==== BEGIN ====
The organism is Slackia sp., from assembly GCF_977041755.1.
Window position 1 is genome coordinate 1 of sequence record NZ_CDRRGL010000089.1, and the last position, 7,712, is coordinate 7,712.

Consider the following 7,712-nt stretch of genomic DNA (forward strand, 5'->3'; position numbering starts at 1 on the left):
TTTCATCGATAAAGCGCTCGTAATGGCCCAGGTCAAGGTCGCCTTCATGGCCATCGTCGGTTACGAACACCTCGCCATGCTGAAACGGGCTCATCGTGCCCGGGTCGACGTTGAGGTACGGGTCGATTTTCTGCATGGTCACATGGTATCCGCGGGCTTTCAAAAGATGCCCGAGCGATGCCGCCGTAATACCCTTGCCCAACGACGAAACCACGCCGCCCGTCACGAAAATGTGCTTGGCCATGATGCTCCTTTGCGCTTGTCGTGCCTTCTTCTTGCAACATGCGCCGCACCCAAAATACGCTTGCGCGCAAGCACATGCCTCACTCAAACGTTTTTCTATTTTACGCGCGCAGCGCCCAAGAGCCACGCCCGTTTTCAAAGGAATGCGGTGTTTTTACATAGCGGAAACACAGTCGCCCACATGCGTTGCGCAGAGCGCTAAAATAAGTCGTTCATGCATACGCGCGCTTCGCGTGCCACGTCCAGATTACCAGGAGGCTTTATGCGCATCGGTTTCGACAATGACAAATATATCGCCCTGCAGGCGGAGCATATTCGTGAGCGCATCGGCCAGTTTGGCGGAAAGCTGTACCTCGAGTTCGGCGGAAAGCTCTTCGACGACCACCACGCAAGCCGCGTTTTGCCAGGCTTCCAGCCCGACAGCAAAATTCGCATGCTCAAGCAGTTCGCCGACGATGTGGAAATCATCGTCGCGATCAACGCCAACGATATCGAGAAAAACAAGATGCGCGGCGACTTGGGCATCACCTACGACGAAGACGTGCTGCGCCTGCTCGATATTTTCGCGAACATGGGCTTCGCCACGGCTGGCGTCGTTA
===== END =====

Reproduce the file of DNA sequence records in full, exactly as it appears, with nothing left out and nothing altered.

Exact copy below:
The organism is Slackia sp., from assembly GCF_977041755.1.
Window position 1 is genome coordinate 1 of sequence record NZ_CDRRGL010000089.1, and the last position, 7,712, is coordinate 7,712.

Consider the following 7,712-nt stretch of genomic DNA (forward strand, 5'->3'; position numbering starts at 1 on the left):
TTTCATCGATAAAGCGCTCGTAATGGCCCAGGTCAAGGTCGCCTTCATGGCCATCGTCGGTTACGAACACCTCGCCATGCTGAAACGGGCTCATCGTGCCCGGGTCGACGTTGAGGTACGGGTCGATTTTCTGCATGGTCACATGGTATCCGCGGGCTTTCAAAAGATGCCCGAGCGATGCCGCCGTAATACCCTTGCCCAACGACGAAACCACGCCGCCCGTCACGAAAATGTGCTTGGCCATGATGCTCCTTTGCGCTTGTCGTGCCTTCTTCTTGCAACATGCGCCGCACCCAAAATACGCTTGCGCGCAAGCACATGCCTCACTCAAACGTTTTTCTATTTTACGCGCGCAGCGCCCAAGAGCCACGCCCGTTTTCAAAGGAATGCGGTGTTTTTACATAGCGGAAACACAGTCGCCCACATGCGTTGCGCAGAGCGCTAAAATAAGTCGTTCATGCATACGCGCGCTTCGCGTGCCACGTCCAGATTACCAGGAGGCTTTATGCGCATCGGTTTCGACAATGACAAATATATCGCCCTGCAGGCGGAGCATATTCGTGAGCGCATCGGCCAGTTTGGCGGAAAGCTGTACCTCGAGTTCGGCGGAAAGCTCTTCGACGACCACCACGCAAGCCGCGTTTTGCCAGGCTTCCAGCCCGACAGCAAAATTCGCATGCTCAAGCAGTTCGCCGACGATGTGGAAATCATCGTCGCGATCAACGCCAACGATATCGAGAAAAACAAGATGCGCGGCGACTTGGGCATCACCTACGACGAAGACGTGCTGCGCCTGCTCGATATTTTCGCGAACATGGGCTTCGCCACGGCTGGCGTCGTTA